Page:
They only answer they’ve got is the Shroud of Turin is fake. Somehow a medieval prankster, in their view, created a cloth bearing the crucified likeness of Jesus Christ and featured all the finer details of scourging and crucifixion. It’s a plausible option until you realize that no one TODAY can replicate this burial shroud, including its detractors! If it was so easy to do a thousand years ago why can’t we do it today? But the shroud is not art (there is no paint or other applied substance on it). The image is burned into the cloth and yet no one can explain how it was done.
What do we know for sure about the Shroud of Turin?
First, we know it depicts graphically a crucified person. It’s a cloth that shows a complete body–a scourged and crucified body (including bloody marks in the ankles and wrists, in the chest, on the back and head).
Second, it’s the only known archaeological example of a burial cloth. Ancient ossuaries or bone boxes are a dime a dozen, but how many preserved burial cloths do we possess? It’s also fascinating because few crucified people were wrapped in shrouds (and given proper burials). The crucified were the lowest of the low in ancient culture. And why would anyone retain a bloody burial cloth of a crucified person anyway? The crucified were cremated. In fact the ONLY evidence we possess for an ancient Roman crucifixion is one nail and ankle bone fragment.
It’s why the Shroud of Turin, if nothing else, provides amazing evidence for the brutality of a Roman execution.
Third, a burial cloth proves Jesus was given a burial fit for a king. Only the rich and royal enjoyed the luxury of a sepulcher (Jesus was buried in a borrowed tomb owned by the wealthy Joseph of Arimathea), as Matthew 27:57-61 records:
As evening approached, there came a rich man from Arimathea, named Joseph, who had himself become a disciple of Jesus. Going to Pilate, he asked for Jesus’ body, and Pilate ordered that it be given to him. Joseph took the body, wrapped it in a clean linen cloth, and placed it in his own new tomb that he had cut out of the rock. He rolled a big stone in front of the entrance to the tomb and went away. Mary Magdalene and the other Mary were sitting there opposite the tomb.
The biblical narrative clearly speaks to a burial cloth. In fact, it gives a reason for its existence and preservation. Perhaps Matthew’s inclusion of this detail is a tip to his readers about a piece of evidence that early Christian believers surely would’ve have secretly and proudly mentioned.
After all, it’s clear evidence that Jesus was both dead and buried.
Ironically, it was two Pharisees who secured Pilate’s consent and performed the burial rites for Jesus. John’s gospel adds that Nicodemus, a Pharisee and member of the Sanhedrin, accompanied Joseph, also a member of the Council, and helped him wrap his body (John 19:38-42). This is significant as none of Jesus’ disciples had such social and political standing to access Pontius Pilate but these two high-ranking Pharisees (who equally consented to Jesus’ execution). Without Joseph of Arimathea and Nicodemus, Jesus probably never would’ve been buried. No good Jew (properly cleansed for Passover) would touch a dead body and definitely no right-thinking Pharisee would risk it (as everything he touched would also be defiled). Yet Joseph and Nicodemus were secret believers. And they were clearly aware of Jesus’ claims of resurrection. Consequently, they willingly risk reputation and forfeited their right to Passover.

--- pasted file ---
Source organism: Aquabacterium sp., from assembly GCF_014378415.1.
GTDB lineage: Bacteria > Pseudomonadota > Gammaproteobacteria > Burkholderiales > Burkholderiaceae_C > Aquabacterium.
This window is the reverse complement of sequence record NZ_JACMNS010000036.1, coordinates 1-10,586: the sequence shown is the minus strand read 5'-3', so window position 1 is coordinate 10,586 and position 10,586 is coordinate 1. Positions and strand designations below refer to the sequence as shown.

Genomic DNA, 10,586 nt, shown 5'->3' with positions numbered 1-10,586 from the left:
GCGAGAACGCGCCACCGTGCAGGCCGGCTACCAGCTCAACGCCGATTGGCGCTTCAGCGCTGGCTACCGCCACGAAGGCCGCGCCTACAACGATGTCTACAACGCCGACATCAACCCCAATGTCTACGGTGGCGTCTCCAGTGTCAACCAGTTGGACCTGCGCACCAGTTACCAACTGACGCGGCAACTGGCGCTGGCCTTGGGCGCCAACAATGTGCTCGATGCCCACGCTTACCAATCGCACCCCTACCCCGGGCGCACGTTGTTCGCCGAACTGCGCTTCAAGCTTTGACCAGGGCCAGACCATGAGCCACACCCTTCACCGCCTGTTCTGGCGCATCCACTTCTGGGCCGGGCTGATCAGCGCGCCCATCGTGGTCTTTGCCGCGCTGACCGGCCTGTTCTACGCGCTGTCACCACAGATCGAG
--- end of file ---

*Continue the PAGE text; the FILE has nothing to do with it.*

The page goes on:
These two Pharisees used two pieces of linen: a large piece of cloth to wrap the body and a facial cloth that covered the face. Most people have heard of the Shroud of Turin, but have you heard of the Sudarium of Oviedo? It’s a bloodier piece of cloth with no image and a harder historical timeline to follow than the Shroud, but remains another compelling evidence to the biblical narrative. The entire body was wrapped tightly (with up to 75 pounds of burial spices!). John also explains how this burial shroud had strips woven into it that tied off the body. This is significant because John records only Peter and John completely entered the tomb and handled the burial cloths. Could the shroud have still been tied up but flat, absent a body? It’s hard to steal a body, leaving behind the shroud, without unwrapping it. Furthermore, again, who would risk becoming ceremonially unclean on the highest Jewish Sabbath just to steal the body of a dead man (and remove the shroud to do it)? Rome had no motivation to steal. The existence of this burial cloth suggests the body wasn’t moved or removed, but rather simply vanished!
Joseph secured the body of Jesus in a new tomb protected by a large rock. The “new tomb” is significant as tombs often contained more than one body in various states of decomposition. Families often owned a tomb to share for loved ones. Sepulchers were not permanent residences for the dead. They only served to “rest” and decompose the body. Once fully decomposed, the bones were transferred to an ossuary and stored elsewhere. The point here: Jesus was dead. Joseph handled him as dead and wrapped Jesus as a dead body.